By Carolyn Fry
The increasing acidity of the world's oceans could banish all coral by 2065, a leading marine expert has warned.
Will organisms be able to adapt as conditions change rapidly?
Professor Katherine Richardson said sea organisms that produced calcareous structures would struggle to function in the coming decades as pH levels fell
The expert, based in Denmark, told the EuroScience Open Forum 2004 that human-produced carbon dioxide was radically changing the marine environment.
Ice cores show current carbon dioxide levels are higher now than they have been in the last 440,000 years.
Most of it will eventually be absorbed by seawater, where it will react to form carbonic acid.
The oceans currently have a pH of about 8, but experts predict this could drop to pH 7.4.
Scientists fear this increasing acidification could have a particularly detrimental effect on corals and other marine organisms, because it reduces the availability of carbonate ions in the water for them to make their hard parts.
As climate change research has primarily concentrated on the impacts on land and in the atmosphere, our knowledge of what the rise will mean is uncertain.
However, as there are 78,000,000 gigatonnes of carbon locked up in ocean sediments compared with 750 gigatonnes of carbon in the atmosphere, the rise could have very serious implications for the carbon cycle, Professor Richardson believes.
"It makes sense that the component of the Earth's system we need to understand the most is the biggest," said the researcher from the Department of Marine Ecology in Aarhus, Denmark. "But it just happens to be the one that's most difficult for us humans to explore."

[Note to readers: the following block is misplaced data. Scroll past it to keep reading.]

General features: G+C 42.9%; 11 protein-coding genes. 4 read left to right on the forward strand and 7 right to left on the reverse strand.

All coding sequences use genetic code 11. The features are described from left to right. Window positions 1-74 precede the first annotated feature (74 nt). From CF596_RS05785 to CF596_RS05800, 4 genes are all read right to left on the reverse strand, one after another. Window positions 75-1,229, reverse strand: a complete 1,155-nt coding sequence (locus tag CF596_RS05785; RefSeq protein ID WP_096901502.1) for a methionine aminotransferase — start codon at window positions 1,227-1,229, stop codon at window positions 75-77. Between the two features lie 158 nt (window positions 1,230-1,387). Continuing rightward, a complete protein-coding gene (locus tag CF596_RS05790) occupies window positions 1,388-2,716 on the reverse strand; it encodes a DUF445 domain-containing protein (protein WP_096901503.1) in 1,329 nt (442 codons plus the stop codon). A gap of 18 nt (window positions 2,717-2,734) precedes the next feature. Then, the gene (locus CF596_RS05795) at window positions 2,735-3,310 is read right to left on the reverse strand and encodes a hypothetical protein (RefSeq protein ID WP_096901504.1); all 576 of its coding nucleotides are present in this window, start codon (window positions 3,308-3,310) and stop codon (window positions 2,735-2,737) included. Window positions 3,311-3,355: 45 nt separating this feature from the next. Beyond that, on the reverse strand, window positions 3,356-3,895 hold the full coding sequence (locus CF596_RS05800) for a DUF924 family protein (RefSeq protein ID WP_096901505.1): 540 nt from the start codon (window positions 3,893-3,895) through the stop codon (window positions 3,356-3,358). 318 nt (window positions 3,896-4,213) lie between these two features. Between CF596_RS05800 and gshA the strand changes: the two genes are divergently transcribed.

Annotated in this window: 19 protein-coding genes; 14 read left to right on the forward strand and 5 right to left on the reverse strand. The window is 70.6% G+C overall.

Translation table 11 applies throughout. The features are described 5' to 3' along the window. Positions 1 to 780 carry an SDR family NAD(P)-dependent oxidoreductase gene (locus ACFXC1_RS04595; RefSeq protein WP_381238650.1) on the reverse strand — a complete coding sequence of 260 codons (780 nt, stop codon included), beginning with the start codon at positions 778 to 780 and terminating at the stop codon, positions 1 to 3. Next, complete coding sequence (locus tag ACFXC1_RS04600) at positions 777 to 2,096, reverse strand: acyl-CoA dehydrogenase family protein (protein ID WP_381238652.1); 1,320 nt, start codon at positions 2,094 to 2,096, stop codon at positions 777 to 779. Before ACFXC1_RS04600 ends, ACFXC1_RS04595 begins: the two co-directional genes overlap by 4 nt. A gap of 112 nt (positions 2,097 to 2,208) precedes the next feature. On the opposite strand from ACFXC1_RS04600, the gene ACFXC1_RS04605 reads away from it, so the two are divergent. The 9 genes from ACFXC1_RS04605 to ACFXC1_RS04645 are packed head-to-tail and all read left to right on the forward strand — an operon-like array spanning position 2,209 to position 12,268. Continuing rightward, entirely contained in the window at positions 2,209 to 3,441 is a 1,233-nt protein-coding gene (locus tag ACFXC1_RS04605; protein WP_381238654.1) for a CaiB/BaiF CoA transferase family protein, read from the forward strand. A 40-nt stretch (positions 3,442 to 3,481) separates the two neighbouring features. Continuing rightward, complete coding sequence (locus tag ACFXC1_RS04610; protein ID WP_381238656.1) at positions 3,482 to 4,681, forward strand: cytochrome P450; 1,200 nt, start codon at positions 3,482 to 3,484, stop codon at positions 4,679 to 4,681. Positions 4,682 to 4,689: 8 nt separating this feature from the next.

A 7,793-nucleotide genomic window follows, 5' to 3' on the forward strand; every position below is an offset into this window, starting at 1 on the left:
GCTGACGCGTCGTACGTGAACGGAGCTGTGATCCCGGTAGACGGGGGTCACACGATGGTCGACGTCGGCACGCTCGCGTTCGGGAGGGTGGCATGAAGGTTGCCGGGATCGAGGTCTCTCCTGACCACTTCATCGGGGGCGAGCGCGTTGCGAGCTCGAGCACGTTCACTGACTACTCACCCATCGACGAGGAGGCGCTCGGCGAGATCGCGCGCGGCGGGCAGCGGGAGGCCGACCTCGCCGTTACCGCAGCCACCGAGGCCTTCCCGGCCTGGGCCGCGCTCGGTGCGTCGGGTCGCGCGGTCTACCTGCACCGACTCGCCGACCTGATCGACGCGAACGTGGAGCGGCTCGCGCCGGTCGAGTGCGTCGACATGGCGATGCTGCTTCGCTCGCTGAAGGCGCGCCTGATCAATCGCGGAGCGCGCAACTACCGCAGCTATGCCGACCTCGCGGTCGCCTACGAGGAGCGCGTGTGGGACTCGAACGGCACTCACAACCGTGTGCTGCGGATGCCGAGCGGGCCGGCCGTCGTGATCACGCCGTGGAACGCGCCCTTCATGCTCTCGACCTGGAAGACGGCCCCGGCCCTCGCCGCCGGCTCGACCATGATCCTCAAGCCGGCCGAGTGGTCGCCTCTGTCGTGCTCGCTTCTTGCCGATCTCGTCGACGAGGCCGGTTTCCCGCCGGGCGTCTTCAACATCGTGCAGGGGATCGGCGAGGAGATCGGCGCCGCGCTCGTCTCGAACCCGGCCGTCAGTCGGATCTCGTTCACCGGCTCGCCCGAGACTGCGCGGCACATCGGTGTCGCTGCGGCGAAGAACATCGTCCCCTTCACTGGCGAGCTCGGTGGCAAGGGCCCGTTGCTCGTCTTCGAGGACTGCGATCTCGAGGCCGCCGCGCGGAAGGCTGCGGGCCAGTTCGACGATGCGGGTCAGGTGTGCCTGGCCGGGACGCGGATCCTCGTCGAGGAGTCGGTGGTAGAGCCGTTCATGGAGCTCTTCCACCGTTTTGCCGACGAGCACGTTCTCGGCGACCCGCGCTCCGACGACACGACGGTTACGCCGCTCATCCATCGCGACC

CO2 levels in the atmosphere, driven up by the burning of fossil fuels, currently stand at about 380 parts per million (ppm) - up from their pre-industrial mark of around 280 ppm.
Carbon dioxide is removed from the atmosphere by microscopic ocean-dwelling plants called phytoplankton, through photosynthesis. But one group, called the coccolithophorids, also produce calcium carbonate platelets, called liths.
Each lith is only about 2.5 micrometres (millionths of a metre) across but a very great many are produced each year.
It is estimated that blooms of the dominant species, Emiliania Huxleyi, annually cover about 1.4 million sq km of the ocean.
When they die, they rain down to the ocean floor, in the process locking carbon away in a vast sediment store. This biological pump helps to control the exchange of carbon between the oceans and atmosphere.
"E. Huxleyi has dominated the world's oceans since the Holocene, but prior to that a different species was responsible for moving all the carbon to the bottom," explained Professor Richardson.
"It's anyone's guess if another species would step in if E. Huxleyi can't tolerate the more acidic conditions."
Scientists are beginning to address the gaping holes in our knowledge. Last week, the UK's academy of science, the Royal Society, announced a study concentrating on the impact of increased acidity on marine life.
An extra reason for the concern is that scientists have considered exploiting ocean processes to help mitigate rising CO2 levels.
The idea is that by artificially "fertilising" phytoplankton at the ocean surface, it might be possible to stimulate the take-up of CO2 - locking away some of the extra CO2 in the atmosphere that is believed to be forcing global temperatures to rise.
If increased acidity begins to hinder the natural removal of CO2 from the atmosphere, however, then we may lose one opportunity to reverse any damage induced by human activity.